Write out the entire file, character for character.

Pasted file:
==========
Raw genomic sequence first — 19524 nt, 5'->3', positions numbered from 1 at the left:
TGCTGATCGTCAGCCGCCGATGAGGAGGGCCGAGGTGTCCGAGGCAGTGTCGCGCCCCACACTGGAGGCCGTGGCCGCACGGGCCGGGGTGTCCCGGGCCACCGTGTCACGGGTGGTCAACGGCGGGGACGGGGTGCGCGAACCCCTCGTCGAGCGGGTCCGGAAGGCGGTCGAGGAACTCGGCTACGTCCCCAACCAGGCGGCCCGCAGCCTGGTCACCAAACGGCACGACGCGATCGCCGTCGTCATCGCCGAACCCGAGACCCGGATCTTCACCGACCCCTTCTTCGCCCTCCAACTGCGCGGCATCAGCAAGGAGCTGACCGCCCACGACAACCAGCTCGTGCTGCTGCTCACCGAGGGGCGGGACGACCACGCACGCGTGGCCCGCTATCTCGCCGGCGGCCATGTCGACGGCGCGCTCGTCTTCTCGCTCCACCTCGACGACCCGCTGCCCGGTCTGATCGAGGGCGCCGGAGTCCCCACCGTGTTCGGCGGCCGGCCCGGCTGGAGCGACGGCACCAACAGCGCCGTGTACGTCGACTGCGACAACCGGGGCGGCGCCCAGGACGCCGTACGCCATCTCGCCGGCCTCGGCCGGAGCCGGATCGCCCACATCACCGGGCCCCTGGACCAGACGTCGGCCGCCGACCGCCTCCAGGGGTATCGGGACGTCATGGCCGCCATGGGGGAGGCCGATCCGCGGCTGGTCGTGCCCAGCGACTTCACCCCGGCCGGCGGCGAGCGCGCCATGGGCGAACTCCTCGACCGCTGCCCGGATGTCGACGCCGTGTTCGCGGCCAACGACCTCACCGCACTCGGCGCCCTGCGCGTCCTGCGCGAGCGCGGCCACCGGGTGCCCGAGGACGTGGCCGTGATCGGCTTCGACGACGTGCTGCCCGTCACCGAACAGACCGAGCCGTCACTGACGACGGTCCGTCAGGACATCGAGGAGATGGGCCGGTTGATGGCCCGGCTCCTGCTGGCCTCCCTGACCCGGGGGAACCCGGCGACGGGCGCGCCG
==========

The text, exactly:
Raw genomic sequence first — 19524 nt, 5'->3', positions numbered from 1 at the left:
TGCTGATCGTCAGCCGCCGATGAGGAGGGCCGAGGTGTCCGAGGCAGTGTCGCGCCCCACACTGGAGGCCGTGGCCGCACGGGCCGGGGTGTCCCGGGCCACCGTGTCACGGGTGGTCAACGGCGGGGACGGGGTGCGCGAACCCCTCGTCGAGCGGGTCCGGAAGGCGGTCGAGGAACTCGGCTACGTCCCCAACCAGGCGGCCCGCAGCCTGGTCACCAAACGGCACGACGCGATCGCCGTCGTCATCGCCGAACCCGAGACCCGGATCTTCACCGACCCCTTCTTCGCCCTCCAACTGCGCGGCATCAGCAAGGAGCTGACCGCCCACGACAACCAGCTCGTGCTGCTGCTCACCGAGGGGCGGGACGACCACGCACGCGTGGCCCGCTATCTCGCCGGCGGCCATGTCGACGGCGCGCTCGTCTTCTCGCTCCACCTCGACGACCCGCTGCCCGGTCTGATCGAGGGCGCCGGAGTCCCCACCGTGTTCGGCGGCCGGCCCGGCTGGAGCGACGGCACCAACAGCGCCGTGTACGTCGACTGCGACAACCGGGGCGGCGCCCAGGACGCCGTACGCCATCTCGCCGGCCTCGGCCGGAGCCGGATCGCCCACATCACCGGGCCCCTGGACCAGACGTCGGCCGCCGACCGCCTCCAGGGGTATCGGGACGTCATGGCCGCCATGGGGGAGGCCGATCCGCGGCTGGTCGTGCCCAGCGACTTCACCCCGGCCGGCGGCGAGCGCGCCATGGGCGAACTCCTCGACCGCTGCCCGGATGTCGACGCCGTGTTCGCGGCCAACGACCTCACCGCACTCGGCGCCCTGCGCGTCCTGCGCGAGCGCGGCCACCGGGTGCCCGAGGACGTGGCCGTGATCGGCTTCGACGACGTGCTGCCCGTCACCGAACAGACCGAGCCGTCACTGACGACGGTCCGTCAGGACATCGAGGAGATGGGCCGGTTGATGGCCCGGCTCCTGCTGGCCTCCCTGACCCGGGGGAACCCGGCGACGGGCGCGCCG